Ash sampling guidelines

Interested in volcanoes and want to help research carried out by the BGS and UK universities? There are two ways in which you can help:

Ash observations

When there is a significant volcanic ash fall we will reinstate a questionnaire that will allow you to help us study the distribution of the ash fall and produce a map.

You can also take photos and make descriptions of ash fall and other volcanic hazards through our app, myVolcano. Your observations will be loaded onto an interactive map, where you will be able to see other observations across the country. This will help us map the distribution of ash across the UK.

You can also upload photographs and descriptions through the myVolcano website.

Ash sampling

Collecting samples of volcanic ash can be very simple and helps to provide information on the distribution of the ash fall.

You can collect a sample following the simple method below or others described in the video. Once you have collected your sample, you can upload your measurements using the myVolcano app, or send them in the post with your sample!

If ash has been forecast in your area, this is a simple method for collecting it.

What you will need:

  • sticky tape
  • scissors
  • an old book or magazine
  • a sheet of plain white paper

Collecting a sample

  1. Open the book, stick the end of the tape to the edge of the page, close the book and role the tape around the book (sticky side out). Cut the tape and stick the end to another page of the book.
  2. Put the book outside, preferably somewhere high-up (away from surface blown dust and trees) — a car roof is ideal.
  3. Weigh it down with something heavy to stop it blowing away.
  4. Make a note of the date and time that you put your book out and leave it outside for a day or so, or until the ash fall period is over.
  5. Clean a section of the car windscreen (e.g. 30 cm by 30 cm) so that you can take a photo of it at the end of your collection period
  6. When you have finished collecting ash, put the sheet white paper over the tape and press it down onto the sample
  7. Make a note of the date and time that you collect your sample

Sending your results

If you're using the myVolcano app:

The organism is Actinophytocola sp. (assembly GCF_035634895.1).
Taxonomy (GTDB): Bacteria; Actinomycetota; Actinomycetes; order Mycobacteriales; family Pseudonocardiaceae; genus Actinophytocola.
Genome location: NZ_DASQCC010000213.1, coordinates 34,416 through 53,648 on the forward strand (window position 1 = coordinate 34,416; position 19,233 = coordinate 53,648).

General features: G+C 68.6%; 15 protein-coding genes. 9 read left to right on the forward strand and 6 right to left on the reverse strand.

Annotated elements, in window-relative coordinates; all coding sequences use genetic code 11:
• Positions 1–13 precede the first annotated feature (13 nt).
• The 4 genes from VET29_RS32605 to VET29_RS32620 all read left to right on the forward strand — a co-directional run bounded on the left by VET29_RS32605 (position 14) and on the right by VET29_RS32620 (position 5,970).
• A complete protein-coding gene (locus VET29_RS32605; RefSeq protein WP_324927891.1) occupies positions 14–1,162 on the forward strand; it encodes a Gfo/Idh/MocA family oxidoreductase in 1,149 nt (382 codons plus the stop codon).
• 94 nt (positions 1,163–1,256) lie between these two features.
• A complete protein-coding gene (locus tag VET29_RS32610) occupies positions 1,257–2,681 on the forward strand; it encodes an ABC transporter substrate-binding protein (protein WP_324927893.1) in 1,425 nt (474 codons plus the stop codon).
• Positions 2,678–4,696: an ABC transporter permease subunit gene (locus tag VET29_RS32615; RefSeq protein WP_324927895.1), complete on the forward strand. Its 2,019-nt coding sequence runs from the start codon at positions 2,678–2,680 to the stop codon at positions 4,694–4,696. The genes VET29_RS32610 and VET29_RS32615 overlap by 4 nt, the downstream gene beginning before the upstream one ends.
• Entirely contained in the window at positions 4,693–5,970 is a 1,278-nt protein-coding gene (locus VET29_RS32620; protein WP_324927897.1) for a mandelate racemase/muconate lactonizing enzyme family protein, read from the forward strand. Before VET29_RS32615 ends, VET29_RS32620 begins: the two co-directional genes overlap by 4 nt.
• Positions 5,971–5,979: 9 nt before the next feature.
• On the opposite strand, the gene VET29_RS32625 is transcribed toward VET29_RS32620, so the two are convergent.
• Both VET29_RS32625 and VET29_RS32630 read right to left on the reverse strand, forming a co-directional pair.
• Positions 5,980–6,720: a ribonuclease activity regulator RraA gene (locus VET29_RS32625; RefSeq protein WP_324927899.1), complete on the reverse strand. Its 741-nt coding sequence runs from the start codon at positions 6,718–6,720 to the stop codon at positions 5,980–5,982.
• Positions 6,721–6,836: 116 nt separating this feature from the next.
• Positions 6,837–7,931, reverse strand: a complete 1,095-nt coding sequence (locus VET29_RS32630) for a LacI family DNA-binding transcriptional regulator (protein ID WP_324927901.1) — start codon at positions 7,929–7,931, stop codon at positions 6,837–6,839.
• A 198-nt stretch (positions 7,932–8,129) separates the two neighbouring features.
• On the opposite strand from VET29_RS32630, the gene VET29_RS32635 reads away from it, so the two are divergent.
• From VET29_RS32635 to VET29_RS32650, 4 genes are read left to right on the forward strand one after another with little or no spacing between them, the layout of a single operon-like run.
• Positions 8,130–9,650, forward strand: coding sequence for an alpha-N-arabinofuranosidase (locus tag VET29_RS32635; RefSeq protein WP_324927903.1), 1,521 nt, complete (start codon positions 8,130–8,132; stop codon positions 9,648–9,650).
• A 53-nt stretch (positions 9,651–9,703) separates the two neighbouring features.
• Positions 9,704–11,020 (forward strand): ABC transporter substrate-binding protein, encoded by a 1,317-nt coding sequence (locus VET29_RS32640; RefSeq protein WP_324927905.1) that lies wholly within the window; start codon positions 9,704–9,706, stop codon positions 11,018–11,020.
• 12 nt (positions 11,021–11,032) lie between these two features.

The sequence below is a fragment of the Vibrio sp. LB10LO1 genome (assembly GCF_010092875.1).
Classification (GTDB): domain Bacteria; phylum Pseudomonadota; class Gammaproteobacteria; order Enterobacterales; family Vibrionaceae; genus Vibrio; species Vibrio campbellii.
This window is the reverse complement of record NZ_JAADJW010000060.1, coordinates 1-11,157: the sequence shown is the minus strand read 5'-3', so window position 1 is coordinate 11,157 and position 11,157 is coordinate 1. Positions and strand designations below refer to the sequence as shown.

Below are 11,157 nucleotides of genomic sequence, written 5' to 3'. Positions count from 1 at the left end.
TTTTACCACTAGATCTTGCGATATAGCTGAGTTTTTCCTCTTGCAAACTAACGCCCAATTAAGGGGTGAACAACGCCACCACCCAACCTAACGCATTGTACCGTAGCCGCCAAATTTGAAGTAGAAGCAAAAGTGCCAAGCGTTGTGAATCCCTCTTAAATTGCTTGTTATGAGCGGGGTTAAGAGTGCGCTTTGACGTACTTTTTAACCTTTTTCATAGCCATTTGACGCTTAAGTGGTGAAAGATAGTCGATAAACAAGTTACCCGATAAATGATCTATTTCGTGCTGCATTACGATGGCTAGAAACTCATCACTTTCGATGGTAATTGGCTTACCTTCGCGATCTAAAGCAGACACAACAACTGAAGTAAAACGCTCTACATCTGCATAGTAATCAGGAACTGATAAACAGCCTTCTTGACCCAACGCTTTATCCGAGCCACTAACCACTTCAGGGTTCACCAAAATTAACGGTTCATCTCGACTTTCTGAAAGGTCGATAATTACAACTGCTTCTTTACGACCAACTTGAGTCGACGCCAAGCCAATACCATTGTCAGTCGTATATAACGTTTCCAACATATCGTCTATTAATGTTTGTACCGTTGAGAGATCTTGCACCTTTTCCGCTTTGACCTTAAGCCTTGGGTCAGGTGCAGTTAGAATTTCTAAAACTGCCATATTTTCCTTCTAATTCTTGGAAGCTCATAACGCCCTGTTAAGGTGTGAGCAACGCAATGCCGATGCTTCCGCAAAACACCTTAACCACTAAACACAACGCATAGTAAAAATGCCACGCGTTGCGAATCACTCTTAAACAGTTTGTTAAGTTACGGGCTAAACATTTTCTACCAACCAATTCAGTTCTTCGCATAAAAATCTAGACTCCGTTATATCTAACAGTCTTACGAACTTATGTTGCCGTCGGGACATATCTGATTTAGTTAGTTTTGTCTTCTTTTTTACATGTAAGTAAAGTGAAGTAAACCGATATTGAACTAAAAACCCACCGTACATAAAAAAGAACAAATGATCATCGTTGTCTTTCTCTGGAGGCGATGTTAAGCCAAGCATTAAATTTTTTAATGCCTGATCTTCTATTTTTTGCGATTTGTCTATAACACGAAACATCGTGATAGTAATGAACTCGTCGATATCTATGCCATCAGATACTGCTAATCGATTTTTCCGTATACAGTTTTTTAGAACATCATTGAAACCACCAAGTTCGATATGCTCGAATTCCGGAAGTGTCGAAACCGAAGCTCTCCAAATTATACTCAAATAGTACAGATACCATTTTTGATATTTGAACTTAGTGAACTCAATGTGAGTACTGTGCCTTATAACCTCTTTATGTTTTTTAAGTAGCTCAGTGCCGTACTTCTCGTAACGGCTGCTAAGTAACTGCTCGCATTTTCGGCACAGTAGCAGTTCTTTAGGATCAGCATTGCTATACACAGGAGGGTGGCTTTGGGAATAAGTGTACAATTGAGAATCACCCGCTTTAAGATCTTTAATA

1. Record your location
  2. Type in a description e.g. sticky-tape on paper sample from *volcano name* eruption
  3. Take a photograph, using the 'Add a Photo' tool, of the section of car windscreen you cleaned when you started collecting ash and give it a name e.g. car windscreen at end of sampling period
  4. Slide the 'collect Ash Sample' to green and in the 'Measurements' section record any measurements you made including the start date & time and the end date & time of ash collection
  5. Submit your record and write the reference number generated by the app on the back of the sample
  6. Add your email address on the paper if you would like to find out what we learned from the samples
  7. Cut the tape at either end of the piece of paper, place in an envelope and send to BGS Edinburgh (address below)

If you're not using the myVolcano app:

  1. Label the paper with your town, postcode, and the start date & time and end date & time of ash collection.
  2. Add your email address if you would like to find out what we learned from the samples.
  3. Cut the tape at either end of the piece of paper and send to BGS Edinburgh

Send all sample to:

*insert volcano name* ash sample
British Geological Survey
Lyell Centre
Research Avenue South
EH14 4AP

How you've already helped

Members of the public helped BGS collect ash that fell in the UK during the 2010 Eyjafjallajokull eruption and the 2011 Grímsvötn eruption.

The Volcanology team would like to thank everyone for their efforts in helping to advance scientific understanding of the processes behind volcanism in Iceland.

View Grímsvötn volcano ash images and Grímsvötn 2011 ash collection findings.


Contact Dr Katy Mee or Dr Julia Crummy for further information.